Mrs Kohl had suffered for several years from a serious skin disease that made her sensitive to daylight and forced her to remain indoors most of the time.
"Despair at the state of her health led her to end her life of her own free will," said the statement issued hours after Mrs Kohl's body was found early on Thursday in her home in Ludwigshafen, western Germany.
I stand by my man
Hannelore Kohl was married to modern Germany's longest-serving leader, and was by his side throughout the dramatic events following the fall of the Berlin Wall.
A tiny blonde figure next to her husband, she was once dismissed by cynics as the "Barbie of the Rhineland" for her stiff hairspray and high-collared blouses. But although shy of the limelight she helped her husband battle - in vain - to avoid election defeat by Gerhard Schroeder.
"Once you've got Kohl, you've got him for a long time," she said during the 1998 campaign.
Helmut Kohl was out of office after 16 years, and within a year he was at the centre of party funding scandal that wrecked his reputation. But Hannelore supported him.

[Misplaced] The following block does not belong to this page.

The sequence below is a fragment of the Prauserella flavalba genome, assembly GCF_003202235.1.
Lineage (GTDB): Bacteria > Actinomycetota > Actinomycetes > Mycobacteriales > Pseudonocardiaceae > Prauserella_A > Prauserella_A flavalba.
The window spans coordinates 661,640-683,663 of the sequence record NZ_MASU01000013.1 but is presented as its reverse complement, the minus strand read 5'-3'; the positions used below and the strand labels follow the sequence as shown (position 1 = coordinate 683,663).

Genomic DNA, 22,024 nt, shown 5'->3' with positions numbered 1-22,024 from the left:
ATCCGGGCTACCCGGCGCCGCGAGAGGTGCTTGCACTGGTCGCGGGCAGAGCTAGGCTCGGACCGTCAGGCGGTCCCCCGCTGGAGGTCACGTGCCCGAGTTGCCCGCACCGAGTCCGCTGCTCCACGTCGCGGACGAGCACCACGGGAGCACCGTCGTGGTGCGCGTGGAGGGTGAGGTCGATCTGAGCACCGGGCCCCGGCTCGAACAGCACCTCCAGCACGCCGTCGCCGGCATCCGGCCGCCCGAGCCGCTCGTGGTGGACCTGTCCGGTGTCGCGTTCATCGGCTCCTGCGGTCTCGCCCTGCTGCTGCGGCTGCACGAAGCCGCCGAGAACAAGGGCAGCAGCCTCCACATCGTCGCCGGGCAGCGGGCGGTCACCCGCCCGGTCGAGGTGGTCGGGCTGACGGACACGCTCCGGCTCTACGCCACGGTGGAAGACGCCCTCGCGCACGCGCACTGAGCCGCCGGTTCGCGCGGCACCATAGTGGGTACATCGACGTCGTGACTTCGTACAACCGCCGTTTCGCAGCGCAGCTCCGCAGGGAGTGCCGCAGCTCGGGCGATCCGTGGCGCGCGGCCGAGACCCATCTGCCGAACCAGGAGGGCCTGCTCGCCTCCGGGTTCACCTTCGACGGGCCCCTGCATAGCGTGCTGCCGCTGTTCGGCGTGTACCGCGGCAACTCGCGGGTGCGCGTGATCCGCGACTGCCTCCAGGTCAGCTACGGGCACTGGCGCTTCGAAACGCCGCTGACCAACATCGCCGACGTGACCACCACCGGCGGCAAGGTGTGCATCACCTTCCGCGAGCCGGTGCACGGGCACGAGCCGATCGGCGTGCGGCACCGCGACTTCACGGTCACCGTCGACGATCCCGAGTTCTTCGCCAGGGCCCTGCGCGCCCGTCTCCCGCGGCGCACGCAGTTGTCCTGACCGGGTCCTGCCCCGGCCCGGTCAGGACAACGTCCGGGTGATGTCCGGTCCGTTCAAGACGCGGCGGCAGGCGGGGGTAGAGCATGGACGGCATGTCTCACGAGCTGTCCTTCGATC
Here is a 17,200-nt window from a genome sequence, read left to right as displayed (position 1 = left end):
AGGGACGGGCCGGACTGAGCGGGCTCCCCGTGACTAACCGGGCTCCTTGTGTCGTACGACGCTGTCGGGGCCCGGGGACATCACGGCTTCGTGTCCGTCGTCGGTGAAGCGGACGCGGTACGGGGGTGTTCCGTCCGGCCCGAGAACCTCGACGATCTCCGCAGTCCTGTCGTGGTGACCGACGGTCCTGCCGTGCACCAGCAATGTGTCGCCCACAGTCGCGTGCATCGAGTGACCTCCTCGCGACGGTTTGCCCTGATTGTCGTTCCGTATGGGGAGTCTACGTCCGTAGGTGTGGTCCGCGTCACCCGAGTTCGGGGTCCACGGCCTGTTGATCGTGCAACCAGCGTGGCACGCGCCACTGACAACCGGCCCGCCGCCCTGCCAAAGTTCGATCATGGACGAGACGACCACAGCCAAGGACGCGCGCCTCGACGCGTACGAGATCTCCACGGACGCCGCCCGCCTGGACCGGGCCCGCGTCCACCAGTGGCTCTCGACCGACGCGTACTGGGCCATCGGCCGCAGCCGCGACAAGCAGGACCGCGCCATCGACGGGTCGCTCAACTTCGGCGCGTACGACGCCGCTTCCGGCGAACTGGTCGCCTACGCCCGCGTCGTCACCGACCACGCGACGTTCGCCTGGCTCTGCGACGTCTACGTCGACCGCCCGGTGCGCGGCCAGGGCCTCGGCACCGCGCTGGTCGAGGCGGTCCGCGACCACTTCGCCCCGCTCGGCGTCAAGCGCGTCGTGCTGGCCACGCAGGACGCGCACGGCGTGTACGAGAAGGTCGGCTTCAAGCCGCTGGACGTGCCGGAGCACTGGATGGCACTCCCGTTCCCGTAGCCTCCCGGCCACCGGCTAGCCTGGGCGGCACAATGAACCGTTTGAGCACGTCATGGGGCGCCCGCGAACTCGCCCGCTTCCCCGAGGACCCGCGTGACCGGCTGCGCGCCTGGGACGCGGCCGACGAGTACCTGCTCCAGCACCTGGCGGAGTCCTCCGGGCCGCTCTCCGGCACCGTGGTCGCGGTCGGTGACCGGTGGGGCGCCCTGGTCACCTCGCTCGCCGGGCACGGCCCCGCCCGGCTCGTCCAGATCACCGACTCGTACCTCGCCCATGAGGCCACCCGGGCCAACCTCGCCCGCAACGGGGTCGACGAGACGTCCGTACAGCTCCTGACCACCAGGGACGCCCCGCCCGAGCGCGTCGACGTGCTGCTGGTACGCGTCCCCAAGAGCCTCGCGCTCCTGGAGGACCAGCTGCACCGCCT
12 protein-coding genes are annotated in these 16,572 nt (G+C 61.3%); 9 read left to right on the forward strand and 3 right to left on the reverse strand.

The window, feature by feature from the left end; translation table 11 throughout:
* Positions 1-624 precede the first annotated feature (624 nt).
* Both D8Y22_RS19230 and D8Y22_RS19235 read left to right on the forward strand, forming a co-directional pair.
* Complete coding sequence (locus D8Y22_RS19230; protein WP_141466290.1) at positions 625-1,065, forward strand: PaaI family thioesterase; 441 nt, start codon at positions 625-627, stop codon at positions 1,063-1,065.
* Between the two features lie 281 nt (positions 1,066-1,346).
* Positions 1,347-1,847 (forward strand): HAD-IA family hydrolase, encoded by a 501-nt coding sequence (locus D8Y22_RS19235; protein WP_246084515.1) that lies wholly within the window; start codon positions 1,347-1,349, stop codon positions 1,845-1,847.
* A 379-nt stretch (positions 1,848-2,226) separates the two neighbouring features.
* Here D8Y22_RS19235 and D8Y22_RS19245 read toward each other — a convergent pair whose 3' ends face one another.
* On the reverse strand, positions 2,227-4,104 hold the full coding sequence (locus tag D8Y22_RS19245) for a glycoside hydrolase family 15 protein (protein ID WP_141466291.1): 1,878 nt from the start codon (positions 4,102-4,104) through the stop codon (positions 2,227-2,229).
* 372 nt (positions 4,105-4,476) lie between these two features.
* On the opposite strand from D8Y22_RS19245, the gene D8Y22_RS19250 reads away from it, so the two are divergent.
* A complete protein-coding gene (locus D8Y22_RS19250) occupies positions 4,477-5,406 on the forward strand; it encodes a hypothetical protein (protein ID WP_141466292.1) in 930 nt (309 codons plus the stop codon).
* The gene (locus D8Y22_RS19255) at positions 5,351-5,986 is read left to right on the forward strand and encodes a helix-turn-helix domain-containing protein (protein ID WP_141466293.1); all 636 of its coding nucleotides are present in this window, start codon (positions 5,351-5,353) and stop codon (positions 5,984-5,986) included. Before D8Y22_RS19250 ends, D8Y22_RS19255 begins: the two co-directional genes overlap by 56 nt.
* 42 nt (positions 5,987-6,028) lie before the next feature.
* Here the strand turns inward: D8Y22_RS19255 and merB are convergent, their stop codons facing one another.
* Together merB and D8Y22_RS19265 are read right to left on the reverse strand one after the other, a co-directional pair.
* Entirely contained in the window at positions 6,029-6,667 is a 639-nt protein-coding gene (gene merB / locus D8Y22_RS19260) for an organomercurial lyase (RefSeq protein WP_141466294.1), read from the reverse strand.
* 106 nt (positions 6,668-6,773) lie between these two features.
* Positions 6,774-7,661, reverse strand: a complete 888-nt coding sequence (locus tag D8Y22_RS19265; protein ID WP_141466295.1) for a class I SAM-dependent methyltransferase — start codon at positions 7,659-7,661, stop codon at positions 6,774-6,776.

But she said the parliamentary and criminal investigations into irregular campaign donations had left her longing for a quiet life.
The couple met when she was just 15 and he 18. They wed 12 years later, in 1960, after Mr Kohl wooed Hannelore, with, she said, more than 2,000 love letters. They had two sons.
Mrs Kohl was active in charity causes and chaired an association that helps accident victims with brain disorders to rehabilitate. A few years ago she authored a cookbook with her husband.
However, in her final years, she was rarely seen in public and had withdrawn from political life. Her skin disease prevented her from attending her younger son Peter's marriage in Turkey at the end of May.
Doctors in Germany and abroad had failed to alleviate the extremely rare ailment, the statement said.
The statement from Mr Kohl's office said she had conveyed her decision to take her life in farewell letters to her husband, her sons and friends.
Hannelore Kohl was born in the Palatinate region of western Germany, and grew up in Leipzig, where she lived until the end of WWII.
She worked as an interpreter in French and English.